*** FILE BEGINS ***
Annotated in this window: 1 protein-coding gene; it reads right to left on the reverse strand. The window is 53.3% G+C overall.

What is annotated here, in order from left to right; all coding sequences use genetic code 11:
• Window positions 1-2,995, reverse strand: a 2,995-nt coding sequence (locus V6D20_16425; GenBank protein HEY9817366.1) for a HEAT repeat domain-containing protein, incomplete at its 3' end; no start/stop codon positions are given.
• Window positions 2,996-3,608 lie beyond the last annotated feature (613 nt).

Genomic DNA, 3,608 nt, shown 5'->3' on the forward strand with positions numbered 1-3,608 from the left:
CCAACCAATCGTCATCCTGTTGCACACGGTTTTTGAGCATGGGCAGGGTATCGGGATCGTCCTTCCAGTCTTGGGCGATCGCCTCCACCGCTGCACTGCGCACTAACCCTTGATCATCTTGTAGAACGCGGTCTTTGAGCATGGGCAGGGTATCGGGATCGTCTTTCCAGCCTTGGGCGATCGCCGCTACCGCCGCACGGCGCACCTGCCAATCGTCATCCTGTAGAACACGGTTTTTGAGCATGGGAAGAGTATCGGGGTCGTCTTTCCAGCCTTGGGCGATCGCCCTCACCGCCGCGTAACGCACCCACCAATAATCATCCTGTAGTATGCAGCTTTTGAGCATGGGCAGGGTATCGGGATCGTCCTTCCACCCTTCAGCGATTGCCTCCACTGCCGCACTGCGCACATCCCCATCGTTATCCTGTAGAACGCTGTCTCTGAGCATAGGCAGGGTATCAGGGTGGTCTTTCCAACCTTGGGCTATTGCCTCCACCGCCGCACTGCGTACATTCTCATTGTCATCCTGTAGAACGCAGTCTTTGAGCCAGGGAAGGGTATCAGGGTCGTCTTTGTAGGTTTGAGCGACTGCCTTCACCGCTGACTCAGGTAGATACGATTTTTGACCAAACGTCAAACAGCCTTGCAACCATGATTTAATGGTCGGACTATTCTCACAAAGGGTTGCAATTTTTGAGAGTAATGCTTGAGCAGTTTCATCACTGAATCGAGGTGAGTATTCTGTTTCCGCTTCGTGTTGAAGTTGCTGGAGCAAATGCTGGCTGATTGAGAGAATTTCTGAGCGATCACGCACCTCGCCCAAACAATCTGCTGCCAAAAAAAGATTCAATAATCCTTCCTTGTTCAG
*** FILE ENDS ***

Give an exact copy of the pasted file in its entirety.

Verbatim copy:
Annotated in this window: 1 protein-coding gene; it reads right to left on the reverse strand. The window is 53.3% G+C overall.

What is annotated here, in order from left to right; all coding sequences use genetic code 11:
• Window positions 1-2,995, reverse strand: a 2,995-nt coding sequence (locus V6D20_16425; GenBank protein HEY9817366.1) for a HEAT repeat domain-containing protein, incomplete at its 3' end; no start/stop codon positions are given.
• Window positions 2,996-3,608 lie beyond the last annotated feature (613 nt).

Genomic DNA, 3,608 nt, shown 5'->3' on the forward strand with positions numbered 1-3,608 from the left:
CCAACCAATCGTCATCCTGTTGCACACGGTTTTTGAGCATGGGCAGGGTATCGGGATCGTCCTTCCAGTCTTGGGCGATCGCCTCCACCGCTGCACTGCGCACTAACCCTTGATCATCTTGTAGAACGCGGTCTTTGAGCATGGGCAGGGTATCGGGATCGTCTTTCCAGCCTTGGGCGATCGCCGCTACCGCCGCACGGCGCACCTGCCAATCGTCATCCTGTAGAACACGGTTTTTGAGCATGGGAAGAGTATCGGGGTCGTCTTTCCAGCCTTGGGCGATCGCCCTCACCGCCGCGTAACGCACCCACCAATAATCATCCTGTAGTATGCAGCTTTTGAGCATGGGCAGGGTATCGGGATCGTCCTTCCACCCTTCAGCGATTGCCTCCACTGCCGCACTGCGCACATCCCCATCGTTATCCTGTAGAACGCTGTCTCTGAGCATAGGCAGGGTATCAGGGTGGTCTTTCCAACCTTGGGCTATTGCCTCCACCGCCGCACTGCGTACATTCTCATTGTCATCCTGTAGAACGCAGTCTTTGAGCCAGGGAAGGGTATCAGGGTCGTCTTTGTAGGTTTGAGCGACTGCCTTCACCGCTGACTCAGGTAGATACGATTTTTGACCAAACGTCAAACAGCCTTGCAACCATGATTTAATGGTCGGACTATTCTCACAAAGGGTTGCAATTTTTGAGAGTAATGCTTGAGCAGTTTCATCACTGAATCGAGGTGAGTATTCTGTTTCCGCTTCGTGTTGAAGTTGCTGGAGCAAATGCTGGCTGATTGAGAGAATTTCTGAGCGATCACGCACCTCGCCCAAACAATCTGCTGCCAAAAAAAGATTCAATAATCCTTCCTTGTTCAG